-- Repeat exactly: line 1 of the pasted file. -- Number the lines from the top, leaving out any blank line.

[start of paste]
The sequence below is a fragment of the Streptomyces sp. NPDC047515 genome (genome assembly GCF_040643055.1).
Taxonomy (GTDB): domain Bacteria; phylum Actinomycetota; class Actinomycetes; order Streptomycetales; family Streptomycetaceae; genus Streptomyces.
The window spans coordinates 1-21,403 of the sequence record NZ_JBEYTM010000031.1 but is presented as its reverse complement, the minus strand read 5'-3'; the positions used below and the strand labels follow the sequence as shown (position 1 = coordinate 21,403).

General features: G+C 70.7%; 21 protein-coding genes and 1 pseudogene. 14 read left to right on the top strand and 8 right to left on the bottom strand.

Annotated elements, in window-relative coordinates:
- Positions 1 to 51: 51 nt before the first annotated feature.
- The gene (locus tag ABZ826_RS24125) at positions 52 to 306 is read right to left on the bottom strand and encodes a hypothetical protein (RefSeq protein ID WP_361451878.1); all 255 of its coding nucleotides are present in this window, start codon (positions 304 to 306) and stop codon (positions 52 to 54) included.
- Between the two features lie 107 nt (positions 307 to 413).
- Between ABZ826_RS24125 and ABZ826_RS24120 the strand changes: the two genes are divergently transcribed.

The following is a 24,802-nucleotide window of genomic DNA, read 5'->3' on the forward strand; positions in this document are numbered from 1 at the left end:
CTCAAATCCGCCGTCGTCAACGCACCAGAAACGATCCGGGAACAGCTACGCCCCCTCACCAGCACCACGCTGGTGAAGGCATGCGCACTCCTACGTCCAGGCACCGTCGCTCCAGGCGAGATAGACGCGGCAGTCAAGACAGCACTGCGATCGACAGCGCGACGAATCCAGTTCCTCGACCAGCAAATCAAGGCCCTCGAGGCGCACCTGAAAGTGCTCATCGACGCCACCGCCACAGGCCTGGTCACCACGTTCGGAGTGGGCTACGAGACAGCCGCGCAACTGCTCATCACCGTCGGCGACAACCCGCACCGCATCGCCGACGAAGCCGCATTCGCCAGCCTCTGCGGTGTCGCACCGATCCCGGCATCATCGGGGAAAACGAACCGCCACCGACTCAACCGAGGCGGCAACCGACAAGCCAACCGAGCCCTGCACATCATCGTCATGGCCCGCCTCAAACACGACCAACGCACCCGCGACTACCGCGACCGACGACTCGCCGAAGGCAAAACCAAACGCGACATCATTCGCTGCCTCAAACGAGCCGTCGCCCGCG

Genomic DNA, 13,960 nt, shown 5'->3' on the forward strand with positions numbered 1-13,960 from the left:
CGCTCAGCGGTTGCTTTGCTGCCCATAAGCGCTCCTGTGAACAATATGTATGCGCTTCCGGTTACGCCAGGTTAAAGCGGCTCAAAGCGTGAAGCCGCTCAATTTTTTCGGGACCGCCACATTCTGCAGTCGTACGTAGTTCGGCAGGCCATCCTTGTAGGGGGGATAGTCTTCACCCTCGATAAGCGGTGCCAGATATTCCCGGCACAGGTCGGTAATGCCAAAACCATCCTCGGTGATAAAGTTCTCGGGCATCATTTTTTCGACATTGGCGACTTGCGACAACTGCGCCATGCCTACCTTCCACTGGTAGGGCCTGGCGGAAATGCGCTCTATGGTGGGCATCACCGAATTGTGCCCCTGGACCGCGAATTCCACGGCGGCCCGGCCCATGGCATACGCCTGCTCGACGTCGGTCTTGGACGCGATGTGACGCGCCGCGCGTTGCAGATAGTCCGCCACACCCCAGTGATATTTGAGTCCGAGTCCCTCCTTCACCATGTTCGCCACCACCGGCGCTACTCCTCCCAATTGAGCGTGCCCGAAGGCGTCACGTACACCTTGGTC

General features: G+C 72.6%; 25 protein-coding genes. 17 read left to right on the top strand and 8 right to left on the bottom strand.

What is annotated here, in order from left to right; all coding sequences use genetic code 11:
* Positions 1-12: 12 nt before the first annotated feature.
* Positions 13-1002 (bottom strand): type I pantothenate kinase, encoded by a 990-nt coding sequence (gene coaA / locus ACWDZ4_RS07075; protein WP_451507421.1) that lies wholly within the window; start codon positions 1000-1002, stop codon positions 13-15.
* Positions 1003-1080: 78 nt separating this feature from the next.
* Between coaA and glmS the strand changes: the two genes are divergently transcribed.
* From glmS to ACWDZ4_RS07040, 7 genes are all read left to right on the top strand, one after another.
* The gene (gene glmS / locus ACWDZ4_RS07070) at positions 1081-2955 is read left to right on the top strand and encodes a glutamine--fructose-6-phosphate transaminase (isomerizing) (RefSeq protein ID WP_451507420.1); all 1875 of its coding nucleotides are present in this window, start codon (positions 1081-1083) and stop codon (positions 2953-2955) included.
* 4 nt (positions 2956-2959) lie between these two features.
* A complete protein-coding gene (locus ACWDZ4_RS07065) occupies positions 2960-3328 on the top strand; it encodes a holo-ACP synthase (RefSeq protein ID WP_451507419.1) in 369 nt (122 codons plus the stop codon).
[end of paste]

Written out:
The sequence below is a fragment of the Streptomyces sp. NPDC047515 genome (genome assembly GCF_040643055.1).